Physiotherapists work with patients to improve their range of movement and promote wellbeing.
Relevant to

What does a physiotherapist do?

Examples of day-to-day tasks may include:

  • helping patients with spine and joint problems
  • helping patients recovering from accidents, sports injuries and strokes
  • working with children who have mental or physical disabilities
  • helping older people with physical problems become more mobile

What do I need to do to become a physiotherapist?

You can get into physiotherapy through:

  • a university course
  • an apprenticeship
  • working towards this role


You can do a degree in physiotherapy approved by the Chartered Society of Physiotherapy.

You may be able to do a two-year postgraduate course if you've got a degree in a relevant subject, like:

  • biological science
  • psychology
  • sports science

Entry requirements

You'll usually need:

  • two or three A levels, including a biological science for a degree
  • a degree in a relevant subject for postgraduate study


You can do a physiotherapy degree apprenticeship.

Entry requirements

You'll usually need:

  • two to three A levels, preferably including biology, for a degree apprenticeship


You could work as a physiotherapy assistant and study part-time for a degree to qualify.

Volunteering and experience 

You'll find it helpful to get some paid or voluntary experience in health or care work before you apply for a course.

You could contact the voluntary services co-ordinator at your local NHS trust for advice about opportunities.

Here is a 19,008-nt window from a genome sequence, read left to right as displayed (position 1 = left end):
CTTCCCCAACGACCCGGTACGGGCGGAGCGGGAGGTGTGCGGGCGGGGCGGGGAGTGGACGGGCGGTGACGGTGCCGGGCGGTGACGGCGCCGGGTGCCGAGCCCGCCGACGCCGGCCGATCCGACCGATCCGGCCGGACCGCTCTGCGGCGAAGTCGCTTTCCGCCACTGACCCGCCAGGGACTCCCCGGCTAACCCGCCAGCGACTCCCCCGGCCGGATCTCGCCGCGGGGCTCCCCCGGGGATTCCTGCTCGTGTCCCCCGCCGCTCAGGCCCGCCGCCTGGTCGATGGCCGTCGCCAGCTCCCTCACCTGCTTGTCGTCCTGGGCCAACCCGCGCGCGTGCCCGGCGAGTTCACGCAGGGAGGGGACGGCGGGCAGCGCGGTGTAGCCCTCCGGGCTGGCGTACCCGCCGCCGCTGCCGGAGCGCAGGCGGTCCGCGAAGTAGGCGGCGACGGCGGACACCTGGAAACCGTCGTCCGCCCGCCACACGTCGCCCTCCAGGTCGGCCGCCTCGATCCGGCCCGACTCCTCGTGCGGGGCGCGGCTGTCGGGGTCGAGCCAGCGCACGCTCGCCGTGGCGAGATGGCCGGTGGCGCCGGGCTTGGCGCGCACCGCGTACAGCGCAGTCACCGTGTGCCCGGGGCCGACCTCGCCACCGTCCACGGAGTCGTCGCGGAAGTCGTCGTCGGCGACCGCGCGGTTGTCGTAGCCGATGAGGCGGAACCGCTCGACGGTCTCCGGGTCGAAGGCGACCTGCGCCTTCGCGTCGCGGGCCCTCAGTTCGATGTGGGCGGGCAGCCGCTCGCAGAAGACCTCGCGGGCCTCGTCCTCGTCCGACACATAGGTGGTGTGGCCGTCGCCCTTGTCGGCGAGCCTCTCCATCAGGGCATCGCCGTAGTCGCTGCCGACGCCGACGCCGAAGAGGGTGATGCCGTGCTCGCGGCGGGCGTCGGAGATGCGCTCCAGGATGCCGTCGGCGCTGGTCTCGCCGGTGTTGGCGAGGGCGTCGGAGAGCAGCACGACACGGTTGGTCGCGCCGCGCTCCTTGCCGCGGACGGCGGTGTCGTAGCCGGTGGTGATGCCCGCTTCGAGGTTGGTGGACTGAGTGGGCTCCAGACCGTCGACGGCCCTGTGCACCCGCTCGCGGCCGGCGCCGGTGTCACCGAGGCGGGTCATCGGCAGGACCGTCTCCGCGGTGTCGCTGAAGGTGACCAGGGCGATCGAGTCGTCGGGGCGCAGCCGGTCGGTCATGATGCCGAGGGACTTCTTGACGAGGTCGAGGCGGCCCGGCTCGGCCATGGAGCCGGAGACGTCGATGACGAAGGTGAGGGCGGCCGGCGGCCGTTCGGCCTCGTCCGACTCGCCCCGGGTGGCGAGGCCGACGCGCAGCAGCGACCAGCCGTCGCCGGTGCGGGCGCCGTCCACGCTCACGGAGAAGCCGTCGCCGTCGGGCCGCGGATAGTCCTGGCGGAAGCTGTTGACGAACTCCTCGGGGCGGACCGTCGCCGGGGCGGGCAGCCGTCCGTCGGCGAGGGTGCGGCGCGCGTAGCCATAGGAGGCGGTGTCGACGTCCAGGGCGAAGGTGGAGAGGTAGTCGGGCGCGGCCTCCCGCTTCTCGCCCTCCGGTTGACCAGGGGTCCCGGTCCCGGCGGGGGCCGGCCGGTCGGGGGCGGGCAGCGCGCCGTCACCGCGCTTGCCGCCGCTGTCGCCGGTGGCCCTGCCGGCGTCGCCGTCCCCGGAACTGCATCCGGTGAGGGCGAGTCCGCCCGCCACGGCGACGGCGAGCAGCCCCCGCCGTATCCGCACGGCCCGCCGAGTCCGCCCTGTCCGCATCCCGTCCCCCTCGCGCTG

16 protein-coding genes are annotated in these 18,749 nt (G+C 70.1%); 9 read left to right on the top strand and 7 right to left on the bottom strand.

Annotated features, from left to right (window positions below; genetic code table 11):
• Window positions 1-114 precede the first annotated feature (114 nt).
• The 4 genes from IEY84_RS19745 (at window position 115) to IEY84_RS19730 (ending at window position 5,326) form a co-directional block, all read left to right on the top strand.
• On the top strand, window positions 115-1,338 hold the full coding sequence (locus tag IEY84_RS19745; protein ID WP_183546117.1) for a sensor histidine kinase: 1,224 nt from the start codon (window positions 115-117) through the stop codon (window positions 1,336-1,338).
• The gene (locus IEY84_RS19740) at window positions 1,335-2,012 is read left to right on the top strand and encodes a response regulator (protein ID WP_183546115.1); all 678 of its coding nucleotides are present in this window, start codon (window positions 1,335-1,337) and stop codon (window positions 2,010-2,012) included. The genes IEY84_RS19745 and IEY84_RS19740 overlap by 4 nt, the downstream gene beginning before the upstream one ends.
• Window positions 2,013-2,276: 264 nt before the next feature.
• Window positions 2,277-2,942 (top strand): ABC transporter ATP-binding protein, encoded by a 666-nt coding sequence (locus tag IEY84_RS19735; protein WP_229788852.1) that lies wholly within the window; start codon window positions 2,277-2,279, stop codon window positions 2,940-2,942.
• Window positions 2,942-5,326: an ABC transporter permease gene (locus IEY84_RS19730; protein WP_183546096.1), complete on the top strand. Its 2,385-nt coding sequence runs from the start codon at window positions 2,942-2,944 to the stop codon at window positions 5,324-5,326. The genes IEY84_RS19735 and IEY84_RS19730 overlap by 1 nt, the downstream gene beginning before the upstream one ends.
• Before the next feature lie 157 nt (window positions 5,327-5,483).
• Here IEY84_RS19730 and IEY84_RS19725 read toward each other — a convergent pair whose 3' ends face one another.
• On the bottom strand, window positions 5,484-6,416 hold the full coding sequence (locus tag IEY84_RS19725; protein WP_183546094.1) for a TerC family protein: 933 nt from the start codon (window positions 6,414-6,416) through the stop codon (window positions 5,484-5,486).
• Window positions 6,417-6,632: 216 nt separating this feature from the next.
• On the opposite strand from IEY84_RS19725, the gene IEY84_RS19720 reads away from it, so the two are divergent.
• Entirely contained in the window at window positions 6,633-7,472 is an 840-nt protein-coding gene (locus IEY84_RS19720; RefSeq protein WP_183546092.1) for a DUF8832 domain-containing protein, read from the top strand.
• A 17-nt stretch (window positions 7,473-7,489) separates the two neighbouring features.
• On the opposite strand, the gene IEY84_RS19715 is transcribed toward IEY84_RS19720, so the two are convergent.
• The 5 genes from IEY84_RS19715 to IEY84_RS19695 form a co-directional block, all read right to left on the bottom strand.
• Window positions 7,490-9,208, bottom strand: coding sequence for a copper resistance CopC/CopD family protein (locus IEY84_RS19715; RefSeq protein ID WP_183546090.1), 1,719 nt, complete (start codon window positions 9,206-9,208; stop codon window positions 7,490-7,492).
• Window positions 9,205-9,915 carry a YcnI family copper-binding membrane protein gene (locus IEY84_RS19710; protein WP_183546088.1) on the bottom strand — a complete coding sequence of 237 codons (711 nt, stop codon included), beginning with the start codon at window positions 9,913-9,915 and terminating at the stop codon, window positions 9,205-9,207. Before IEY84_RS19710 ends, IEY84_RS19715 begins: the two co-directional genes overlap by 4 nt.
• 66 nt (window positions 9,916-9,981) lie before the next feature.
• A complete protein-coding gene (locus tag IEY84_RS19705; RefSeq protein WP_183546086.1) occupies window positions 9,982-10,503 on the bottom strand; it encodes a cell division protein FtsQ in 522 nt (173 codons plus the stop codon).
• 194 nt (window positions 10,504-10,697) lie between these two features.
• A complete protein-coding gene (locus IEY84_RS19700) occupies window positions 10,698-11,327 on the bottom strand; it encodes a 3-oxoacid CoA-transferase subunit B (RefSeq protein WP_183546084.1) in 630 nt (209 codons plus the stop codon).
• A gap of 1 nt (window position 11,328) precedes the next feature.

Private physiotherapy clinics, nursing homes or sports clinics may also offer work placements.


You'll need to pass enhanced background checks, as you may be working with children and vulnerable adults.


You'll need to register with the Health and Care Professions Council.


Related skills

  • Analytics
  • Communication
  • Interpersonal skills
  • IT
  • Organisation
  • Patience
  • Teamwork

Where to find out more

Where could I be working?

You could work at a hospice, at a client's home, at a GP practice, at an adult care home, in an NHS or private hospital or at a fitness centre.

Career opportunities

With experience you could become self-employed and set up your own practice.

In the NHS, you could progress to senior physiotherapist or move into health service management. You could also specialise in an area like orthopaedics, sports therapy, occupational health, or working with older people or children.

You could also move into research or teaching.

Contains public sector information licensed under the Open Government Licence v3.0

Related jobs

Job families